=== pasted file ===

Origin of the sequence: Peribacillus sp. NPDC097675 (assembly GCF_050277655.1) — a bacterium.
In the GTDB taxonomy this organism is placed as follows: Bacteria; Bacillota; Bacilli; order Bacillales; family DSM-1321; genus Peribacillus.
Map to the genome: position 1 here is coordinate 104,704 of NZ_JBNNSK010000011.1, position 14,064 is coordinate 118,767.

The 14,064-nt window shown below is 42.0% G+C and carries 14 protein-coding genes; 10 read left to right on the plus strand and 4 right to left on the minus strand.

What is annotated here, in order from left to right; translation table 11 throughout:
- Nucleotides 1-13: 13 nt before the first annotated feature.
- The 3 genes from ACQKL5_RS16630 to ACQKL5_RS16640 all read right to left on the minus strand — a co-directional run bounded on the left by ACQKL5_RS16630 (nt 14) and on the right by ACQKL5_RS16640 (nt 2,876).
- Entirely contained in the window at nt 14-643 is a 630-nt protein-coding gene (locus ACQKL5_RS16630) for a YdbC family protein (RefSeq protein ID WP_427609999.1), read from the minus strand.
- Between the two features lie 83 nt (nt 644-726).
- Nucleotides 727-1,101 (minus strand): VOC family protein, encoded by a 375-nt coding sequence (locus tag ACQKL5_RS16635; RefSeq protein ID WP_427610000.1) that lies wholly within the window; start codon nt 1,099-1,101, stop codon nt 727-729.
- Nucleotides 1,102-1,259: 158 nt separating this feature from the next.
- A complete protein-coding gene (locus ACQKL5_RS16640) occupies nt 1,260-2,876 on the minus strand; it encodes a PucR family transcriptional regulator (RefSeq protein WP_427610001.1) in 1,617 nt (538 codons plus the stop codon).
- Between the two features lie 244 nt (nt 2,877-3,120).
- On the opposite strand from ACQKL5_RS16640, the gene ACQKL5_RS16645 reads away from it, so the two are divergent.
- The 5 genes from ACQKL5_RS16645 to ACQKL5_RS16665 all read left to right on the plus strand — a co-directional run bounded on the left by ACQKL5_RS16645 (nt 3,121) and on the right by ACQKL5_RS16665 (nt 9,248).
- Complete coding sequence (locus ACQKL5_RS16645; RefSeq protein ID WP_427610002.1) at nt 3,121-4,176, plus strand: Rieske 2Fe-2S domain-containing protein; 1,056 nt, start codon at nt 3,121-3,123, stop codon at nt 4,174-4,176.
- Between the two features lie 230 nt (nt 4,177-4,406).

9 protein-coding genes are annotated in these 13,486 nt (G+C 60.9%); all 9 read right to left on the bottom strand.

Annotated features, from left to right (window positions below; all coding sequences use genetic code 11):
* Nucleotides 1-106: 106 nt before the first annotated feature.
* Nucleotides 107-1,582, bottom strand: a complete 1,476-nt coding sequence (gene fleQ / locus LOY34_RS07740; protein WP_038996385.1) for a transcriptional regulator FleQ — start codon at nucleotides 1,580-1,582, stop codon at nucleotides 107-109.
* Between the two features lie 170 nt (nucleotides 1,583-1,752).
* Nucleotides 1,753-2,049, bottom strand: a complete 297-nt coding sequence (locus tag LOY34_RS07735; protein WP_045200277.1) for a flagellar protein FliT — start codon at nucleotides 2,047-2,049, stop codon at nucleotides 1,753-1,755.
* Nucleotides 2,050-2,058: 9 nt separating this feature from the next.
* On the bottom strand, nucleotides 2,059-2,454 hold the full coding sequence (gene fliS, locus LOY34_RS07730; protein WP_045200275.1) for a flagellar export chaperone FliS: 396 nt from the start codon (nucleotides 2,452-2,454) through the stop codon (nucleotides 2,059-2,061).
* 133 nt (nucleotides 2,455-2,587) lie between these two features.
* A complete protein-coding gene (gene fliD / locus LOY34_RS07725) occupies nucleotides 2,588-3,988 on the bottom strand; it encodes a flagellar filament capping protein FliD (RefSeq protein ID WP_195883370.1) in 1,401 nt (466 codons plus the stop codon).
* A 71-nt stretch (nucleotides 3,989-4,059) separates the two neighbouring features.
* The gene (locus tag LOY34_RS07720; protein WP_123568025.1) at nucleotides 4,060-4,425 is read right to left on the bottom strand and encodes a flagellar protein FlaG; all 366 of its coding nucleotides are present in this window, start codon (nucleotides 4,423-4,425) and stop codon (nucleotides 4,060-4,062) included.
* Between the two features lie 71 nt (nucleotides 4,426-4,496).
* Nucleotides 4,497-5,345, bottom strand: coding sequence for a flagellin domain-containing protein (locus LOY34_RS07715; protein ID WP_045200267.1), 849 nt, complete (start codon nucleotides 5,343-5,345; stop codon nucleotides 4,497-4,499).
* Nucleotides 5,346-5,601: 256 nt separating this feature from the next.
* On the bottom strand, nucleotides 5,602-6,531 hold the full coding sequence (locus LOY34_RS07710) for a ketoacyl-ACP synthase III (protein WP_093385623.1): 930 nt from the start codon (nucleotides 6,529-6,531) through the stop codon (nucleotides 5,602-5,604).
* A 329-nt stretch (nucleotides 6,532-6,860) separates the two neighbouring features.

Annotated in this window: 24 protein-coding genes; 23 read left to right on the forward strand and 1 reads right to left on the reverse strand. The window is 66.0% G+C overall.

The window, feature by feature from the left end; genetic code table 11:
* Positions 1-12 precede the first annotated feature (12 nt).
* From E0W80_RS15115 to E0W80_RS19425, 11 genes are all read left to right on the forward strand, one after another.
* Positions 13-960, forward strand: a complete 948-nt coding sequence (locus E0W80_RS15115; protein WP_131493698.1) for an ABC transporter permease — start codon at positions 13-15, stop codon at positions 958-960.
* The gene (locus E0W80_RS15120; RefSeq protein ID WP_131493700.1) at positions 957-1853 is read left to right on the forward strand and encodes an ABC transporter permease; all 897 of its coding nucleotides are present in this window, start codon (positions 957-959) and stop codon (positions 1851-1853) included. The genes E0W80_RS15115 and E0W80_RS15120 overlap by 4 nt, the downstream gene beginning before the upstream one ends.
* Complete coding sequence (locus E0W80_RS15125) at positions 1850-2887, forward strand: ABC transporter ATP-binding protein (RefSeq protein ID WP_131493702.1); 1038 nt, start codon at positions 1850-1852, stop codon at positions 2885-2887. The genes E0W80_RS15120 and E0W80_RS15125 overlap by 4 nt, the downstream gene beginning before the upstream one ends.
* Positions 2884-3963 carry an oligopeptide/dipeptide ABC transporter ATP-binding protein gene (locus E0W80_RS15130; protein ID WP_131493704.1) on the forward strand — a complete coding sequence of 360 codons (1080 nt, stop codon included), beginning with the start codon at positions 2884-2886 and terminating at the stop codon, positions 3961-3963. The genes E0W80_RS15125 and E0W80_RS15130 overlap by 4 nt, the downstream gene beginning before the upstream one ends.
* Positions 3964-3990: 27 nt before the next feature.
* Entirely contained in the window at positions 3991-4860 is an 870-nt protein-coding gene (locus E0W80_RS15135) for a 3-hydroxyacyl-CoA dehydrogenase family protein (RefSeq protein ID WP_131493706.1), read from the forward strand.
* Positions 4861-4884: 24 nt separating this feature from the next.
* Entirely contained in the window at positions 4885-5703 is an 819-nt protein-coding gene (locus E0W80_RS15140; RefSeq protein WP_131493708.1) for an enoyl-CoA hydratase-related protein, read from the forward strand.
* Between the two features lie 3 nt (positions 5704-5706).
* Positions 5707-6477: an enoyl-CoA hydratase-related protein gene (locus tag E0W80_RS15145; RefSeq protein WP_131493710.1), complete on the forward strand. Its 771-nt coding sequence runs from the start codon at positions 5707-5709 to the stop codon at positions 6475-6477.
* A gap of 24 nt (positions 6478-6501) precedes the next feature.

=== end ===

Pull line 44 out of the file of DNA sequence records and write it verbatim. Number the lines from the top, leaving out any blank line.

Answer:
* Entirely contained in the window at positions 3991-4860 is an 870-nt protein-coding gene (locus E0W80_RS15135) for a 3-hydroxyacyl-CoA dehydrogenase family protein (RefSeq protein ID WP_131493706.1), read from the forward strand.